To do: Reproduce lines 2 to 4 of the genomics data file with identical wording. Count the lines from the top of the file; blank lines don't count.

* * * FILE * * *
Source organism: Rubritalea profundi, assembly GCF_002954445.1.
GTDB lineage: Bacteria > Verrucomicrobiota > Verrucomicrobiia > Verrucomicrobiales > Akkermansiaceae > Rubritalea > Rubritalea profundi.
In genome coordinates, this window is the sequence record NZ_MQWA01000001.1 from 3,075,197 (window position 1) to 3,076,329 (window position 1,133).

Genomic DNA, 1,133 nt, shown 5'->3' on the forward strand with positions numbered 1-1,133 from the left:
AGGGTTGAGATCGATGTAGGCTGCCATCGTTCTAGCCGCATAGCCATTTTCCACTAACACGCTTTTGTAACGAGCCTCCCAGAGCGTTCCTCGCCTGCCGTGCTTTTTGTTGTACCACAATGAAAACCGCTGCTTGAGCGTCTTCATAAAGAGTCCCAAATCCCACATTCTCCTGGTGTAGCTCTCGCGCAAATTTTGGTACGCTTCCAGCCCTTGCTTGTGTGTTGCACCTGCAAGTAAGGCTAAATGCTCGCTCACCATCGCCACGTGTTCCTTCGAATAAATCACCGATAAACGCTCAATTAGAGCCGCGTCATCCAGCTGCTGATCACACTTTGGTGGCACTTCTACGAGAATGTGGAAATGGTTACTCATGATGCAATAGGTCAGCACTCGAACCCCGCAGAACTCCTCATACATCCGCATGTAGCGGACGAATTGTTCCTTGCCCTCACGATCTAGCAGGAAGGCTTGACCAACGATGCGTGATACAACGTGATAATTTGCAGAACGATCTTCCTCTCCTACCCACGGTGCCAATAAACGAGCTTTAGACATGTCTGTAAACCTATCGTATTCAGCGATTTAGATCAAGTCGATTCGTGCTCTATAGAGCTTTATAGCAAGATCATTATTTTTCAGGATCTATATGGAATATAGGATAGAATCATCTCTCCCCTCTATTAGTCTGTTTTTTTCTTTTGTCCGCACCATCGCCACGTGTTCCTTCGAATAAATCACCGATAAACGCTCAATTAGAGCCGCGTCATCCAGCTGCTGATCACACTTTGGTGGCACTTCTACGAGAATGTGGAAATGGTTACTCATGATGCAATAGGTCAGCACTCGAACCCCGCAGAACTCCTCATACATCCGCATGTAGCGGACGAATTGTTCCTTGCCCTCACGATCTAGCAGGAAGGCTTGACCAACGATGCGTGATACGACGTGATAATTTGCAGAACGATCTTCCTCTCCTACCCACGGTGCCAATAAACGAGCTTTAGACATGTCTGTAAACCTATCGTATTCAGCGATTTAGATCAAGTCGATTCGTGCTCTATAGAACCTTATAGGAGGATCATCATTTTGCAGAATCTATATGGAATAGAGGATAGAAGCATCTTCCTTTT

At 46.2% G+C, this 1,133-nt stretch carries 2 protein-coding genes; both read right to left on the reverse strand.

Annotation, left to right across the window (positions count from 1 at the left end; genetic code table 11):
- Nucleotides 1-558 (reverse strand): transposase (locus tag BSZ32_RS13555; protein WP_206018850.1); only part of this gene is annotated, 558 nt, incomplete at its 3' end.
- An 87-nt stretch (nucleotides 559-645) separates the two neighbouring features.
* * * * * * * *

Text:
GTDB lineage: Bacteria > Verrucomicrobiota > Verrucomicrobiia > Verrucomicrobiales > Akkermansiaceae > Rubritalea > Rubritalea profundi.
In genome coordinates, this window is the sequence record NZ_MQWA01000001.1 from 3,075,197 (window position 1) to 3,076,329 (window position 1,133).

Genomic DNA, 1,133 nt, shown 5'->3' on the forward strand with positions numbered 1-1,133 from the left: